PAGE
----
Salamon's syndrome
MedGen UID:
98033
Concept ID:
C0406718
Congenital Abnormality
Odontotrichomelic syndrome
MedGen UID:
98034
Concept ID:
C0406723
Congenital Abnormality
The GAPO syndrome is the acronymic designation for a complex of growth retardation, alopecia, pseudoanodontia (failure of tooth eruption), and progressive optic atrophy (Tipton and Gorlin, 1984). Ilker et al. (1999) noted that optic atrophy is not a consistent feature of this disorder.
Trichodental syndrome
MedGen UID:
96068
Concept ID:
C0406724
Congenital Abnormality
11q partial monosomy syndrome
MedGen UID:
162878
Concept ID:
C0795841
Disease or Syndrome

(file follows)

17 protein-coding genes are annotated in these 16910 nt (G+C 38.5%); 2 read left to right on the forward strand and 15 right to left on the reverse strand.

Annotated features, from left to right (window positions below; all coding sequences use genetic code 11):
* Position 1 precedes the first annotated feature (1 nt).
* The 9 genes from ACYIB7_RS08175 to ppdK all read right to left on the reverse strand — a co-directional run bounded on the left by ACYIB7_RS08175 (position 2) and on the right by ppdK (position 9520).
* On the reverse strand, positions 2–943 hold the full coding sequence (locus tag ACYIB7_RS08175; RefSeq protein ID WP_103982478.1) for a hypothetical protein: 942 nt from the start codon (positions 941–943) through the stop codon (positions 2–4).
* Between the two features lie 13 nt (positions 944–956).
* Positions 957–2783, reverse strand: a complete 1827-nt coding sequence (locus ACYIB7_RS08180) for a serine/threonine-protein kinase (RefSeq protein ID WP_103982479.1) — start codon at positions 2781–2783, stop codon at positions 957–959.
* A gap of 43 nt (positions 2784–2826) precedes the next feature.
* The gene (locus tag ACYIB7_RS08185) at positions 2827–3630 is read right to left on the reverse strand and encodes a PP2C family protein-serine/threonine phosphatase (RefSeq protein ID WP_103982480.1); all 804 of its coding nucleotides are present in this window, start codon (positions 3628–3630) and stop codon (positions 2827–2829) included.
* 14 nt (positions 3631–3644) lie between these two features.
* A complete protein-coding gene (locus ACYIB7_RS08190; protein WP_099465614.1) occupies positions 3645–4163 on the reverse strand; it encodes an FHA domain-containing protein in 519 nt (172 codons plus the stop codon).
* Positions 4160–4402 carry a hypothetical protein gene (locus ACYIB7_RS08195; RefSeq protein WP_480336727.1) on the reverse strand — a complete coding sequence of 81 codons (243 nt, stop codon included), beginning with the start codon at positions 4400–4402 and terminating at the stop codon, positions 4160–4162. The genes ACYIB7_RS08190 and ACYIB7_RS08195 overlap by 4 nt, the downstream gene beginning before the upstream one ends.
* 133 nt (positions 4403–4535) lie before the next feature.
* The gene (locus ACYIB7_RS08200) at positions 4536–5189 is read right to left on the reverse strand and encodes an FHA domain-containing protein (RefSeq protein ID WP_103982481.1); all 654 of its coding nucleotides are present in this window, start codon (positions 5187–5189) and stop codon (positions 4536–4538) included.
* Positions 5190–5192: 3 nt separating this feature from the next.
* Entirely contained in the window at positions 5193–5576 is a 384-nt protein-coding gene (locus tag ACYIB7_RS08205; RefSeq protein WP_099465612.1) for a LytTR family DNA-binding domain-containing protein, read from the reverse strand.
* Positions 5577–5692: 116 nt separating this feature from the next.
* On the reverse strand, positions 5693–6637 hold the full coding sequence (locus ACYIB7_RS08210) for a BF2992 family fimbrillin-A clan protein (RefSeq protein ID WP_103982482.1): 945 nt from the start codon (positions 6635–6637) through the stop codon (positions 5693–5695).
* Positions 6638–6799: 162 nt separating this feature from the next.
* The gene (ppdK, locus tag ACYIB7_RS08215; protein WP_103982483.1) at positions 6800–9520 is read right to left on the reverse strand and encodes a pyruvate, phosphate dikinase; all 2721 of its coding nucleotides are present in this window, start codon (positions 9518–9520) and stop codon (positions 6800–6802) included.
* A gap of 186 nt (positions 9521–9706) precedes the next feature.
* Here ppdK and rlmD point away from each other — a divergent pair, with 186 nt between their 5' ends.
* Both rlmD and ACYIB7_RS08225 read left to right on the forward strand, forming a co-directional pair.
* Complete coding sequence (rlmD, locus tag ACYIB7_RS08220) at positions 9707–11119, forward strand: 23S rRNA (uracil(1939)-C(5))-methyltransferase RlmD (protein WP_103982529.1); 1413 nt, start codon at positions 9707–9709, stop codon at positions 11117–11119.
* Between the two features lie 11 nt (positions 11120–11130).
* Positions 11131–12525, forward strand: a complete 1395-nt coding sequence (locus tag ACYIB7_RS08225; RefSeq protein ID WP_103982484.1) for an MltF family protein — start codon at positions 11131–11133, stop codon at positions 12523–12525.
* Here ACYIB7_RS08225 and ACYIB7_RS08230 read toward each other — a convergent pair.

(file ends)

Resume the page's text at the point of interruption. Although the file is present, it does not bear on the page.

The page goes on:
Jacobsen syndrome is a condition caused by a loss of genetic material from chromosome 11. Because this deletion occurs at the end (terminus) of the long (q) arm of chromosome 11, Jacobsen syndrome is also known as 11q terminal deletion disorder. The signs and symptoms of Jacobsen syndrome vary considerably. Most affected individuals have delayed development, including the development of motor skills (such as sitting, standing, and walking) and speech. Most also have cognitive impairment and learning difficulties. Behavioral problems have been reported, including compulsive behavior (such as shredding paper), a short attention span, and easy distractibility. Many people with Jacobsen syndrome have been diagnosed with attention deficit-hyperactivity disorder (ADHD). Jacobsen syndrome is also characterized by distinctive facial features. These include small and low-set ears, widely set eyes (hypertelorism) with droopy eyelids (ptosis), skin folds covering the inner corner of the eyes (epicanthal folds), a broad nasal bridge, downturned corners of the mouth, a thin upper lip, and a small lower jaw. Affected individuals often have a large head size (macrocephaly) and a skull abnormality called trigonocephaly, which gives the forehead a pointed appearance. More than 90 percent of people with Jacobsen syndrome have a bleeding disorder called Paris-Trousseau syndrome. This condition causes a lifelong risk of abnormal bleeding and easy bruising. Paris-Trousseau syndrome is a disorder of platelets, which are blood cell fragments that are necessary for blood clotting. Other features of Jacobsen syndrome can include heart defects, feeding difficulties in infancy, short stature, frequent ear and sinus infections, and skeletal abnormalities. The disorder can also affect the digestive system, kidneys, and genitalia. The life expectancy of people with Jacobsen syndrome is unknown, although affected individuals have lived into adulthood.